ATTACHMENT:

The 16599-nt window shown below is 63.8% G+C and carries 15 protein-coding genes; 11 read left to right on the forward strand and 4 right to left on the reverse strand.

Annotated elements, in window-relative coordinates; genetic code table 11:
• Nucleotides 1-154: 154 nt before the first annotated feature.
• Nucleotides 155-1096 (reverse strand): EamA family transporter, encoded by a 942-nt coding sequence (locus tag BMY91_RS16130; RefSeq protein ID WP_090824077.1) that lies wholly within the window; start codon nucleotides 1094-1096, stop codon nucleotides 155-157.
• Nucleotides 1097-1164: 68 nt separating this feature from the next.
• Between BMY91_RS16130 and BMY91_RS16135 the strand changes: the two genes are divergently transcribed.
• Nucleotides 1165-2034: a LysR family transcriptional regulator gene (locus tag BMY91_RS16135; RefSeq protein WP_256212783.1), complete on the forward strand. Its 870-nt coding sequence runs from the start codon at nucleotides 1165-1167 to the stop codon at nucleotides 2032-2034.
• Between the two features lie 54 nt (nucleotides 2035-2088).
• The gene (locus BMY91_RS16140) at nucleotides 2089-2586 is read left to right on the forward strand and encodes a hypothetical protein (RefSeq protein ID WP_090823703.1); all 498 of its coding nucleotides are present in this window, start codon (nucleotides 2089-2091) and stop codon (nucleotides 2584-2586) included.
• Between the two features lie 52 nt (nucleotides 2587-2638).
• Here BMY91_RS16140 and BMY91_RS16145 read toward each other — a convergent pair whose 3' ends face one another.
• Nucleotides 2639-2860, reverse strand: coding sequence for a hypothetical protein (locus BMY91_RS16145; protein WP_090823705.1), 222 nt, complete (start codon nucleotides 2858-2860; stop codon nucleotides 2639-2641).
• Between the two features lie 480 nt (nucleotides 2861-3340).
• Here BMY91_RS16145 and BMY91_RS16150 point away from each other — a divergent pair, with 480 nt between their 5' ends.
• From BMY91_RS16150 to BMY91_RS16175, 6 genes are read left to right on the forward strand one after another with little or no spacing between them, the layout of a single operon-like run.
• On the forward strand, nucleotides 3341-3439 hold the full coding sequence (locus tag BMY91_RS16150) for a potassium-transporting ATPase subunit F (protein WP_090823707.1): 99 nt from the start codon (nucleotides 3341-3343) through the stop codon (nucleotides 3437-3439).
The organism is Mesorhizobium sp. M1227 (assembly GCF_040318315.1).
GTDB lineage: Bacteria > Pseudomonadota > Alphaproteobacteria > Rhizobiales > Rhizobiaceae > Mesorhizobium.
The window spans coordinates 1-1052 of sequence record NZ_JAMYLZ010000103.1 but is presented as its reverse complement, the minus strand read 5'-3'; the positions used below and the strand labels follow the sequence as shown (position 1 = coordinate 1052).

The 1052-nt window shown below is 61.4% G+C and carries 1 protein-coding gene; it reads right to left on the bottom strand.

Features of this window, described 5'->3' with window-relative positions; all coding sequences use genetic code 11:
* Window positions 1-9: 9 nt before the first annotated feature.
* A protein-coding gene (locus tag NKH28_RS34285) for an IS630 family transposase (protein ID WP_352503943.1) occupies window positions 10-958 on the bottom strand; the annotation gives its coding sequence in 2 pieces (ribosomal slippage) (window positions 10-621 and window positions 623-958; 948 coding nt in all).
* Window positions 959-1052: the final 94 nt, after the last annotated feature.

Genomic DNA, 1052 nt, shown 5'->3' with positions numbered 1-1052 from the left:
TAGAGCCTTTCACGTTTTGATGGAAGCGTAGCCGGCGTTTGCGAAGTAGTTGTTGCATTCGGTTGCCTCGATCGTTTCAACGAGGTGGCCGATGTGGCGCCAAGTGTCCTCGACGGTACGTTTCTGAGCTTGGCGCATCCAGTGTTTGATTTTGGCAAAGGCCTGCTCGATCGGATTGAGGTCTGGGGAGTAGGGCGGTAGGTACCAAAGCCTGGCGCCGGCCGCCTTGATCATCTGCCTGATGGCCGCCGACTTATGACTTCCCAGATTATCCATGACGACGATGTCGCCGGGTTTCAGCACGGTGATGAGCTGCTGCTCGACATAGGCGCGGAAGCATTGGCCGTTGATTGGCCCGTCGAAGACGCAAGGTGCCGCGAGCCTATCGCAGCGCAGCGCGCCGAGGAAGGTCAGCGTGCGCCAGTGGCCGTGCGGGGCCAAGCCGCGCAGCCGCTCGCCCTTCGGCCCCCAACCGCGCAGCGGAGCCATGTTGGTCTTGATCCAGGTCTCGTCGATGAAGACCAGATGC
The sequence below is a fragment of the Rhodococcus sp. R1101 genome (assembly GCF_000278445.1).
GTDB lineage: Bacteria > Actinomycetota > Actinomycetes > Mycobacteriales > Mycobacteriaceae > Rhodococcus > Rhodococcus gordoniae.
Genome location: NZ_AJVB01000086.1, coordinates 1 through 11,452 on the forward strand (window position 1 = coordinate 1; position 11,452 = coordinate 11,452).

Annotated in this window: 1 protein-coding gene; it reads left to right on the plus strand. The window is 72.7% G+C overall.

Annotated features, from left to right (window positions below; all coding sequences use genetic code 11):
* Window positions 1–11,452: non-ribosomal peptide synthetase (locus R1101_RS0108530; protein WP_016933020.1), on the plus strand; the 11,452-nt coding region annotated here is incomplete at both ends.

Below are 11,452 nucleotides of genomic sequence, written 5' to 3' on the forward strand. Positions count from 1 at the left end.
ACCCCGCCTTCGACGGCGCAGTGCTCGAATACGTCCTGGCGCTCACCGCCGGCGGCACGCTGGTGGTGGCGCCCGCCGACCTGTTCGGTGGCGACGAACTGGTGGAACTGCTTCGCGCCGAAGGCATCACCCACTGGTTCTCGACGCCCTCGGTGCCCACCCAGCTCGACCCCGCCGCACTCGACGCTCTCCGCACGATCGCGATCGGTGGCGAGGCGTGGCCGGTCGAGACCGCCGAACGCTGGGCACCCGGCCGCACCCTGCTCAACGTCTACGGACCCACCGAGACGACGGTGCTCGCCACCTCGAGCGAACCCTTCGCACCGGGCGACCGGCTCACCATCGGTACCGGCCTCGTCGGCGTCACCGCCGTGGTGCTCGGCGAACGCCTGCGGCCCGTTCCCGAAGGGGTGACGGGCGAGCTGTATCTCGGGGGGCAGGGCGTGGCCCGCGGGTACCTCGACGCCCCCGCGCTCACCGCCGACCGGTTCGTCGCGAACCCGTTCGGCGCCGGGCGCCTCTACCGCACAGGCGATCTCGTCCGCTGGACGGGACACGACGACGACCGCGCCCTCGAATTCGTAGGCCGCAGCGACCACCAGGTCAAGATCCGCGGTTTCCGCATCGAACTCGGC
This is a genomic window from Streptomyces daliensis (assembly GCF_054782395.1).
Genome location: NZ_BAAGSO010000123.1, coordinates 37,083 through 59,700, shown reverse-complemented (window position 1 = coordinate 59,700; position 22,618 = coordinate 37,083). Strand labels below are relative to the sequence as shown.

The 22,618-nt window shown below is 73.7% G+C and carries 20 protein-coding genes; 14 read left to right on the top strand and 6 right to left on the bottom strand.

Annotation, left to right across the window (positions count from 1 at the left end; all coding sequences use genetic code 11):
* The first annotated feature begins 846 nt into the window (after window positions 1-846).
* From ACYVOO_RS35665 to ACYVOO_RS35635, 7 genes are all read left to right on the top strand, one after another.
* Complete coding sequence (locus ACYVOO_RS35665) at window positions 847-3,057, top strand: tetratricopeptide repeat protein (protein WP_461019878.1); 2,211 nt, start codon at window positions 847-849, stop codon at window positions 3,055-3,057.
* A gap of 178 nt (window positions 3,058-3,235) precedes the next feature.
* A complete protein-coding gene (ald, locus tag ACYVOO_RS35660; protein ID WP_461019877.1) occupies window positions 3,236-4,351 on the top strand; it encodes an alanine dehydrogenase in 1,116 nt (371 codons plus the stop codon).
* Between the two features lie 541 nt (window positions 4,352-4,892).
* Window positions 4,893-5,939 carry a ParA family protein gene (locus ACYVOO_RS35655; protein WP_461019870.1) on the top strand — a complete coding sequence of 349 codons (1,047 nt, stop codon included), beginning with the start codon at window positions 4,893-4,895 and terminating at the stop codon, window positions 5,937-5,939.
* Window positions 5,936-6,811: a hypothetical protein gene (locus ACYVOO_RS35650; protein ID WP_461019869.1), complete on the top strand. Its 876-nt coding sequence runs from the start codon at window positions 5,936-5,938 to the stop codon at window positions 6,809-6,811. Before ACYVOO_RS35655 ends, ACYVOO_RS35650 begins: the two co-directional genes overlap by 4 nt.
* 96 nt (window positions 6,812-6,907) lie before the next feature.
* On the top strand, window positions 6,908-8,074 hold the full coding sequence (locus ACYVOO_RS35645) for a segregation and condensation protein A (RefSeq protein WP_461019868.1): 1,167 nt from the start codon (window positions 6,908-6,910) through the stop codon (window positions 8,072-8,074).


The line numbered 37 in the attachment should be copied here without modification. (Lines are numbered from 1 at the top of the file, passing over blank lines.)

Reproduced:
The 22,618-nt window shown below is 73.7% G+C and carries 20 protein-coding genes; 14 read left to right on the top strand and 6 right to left on the bottom strand.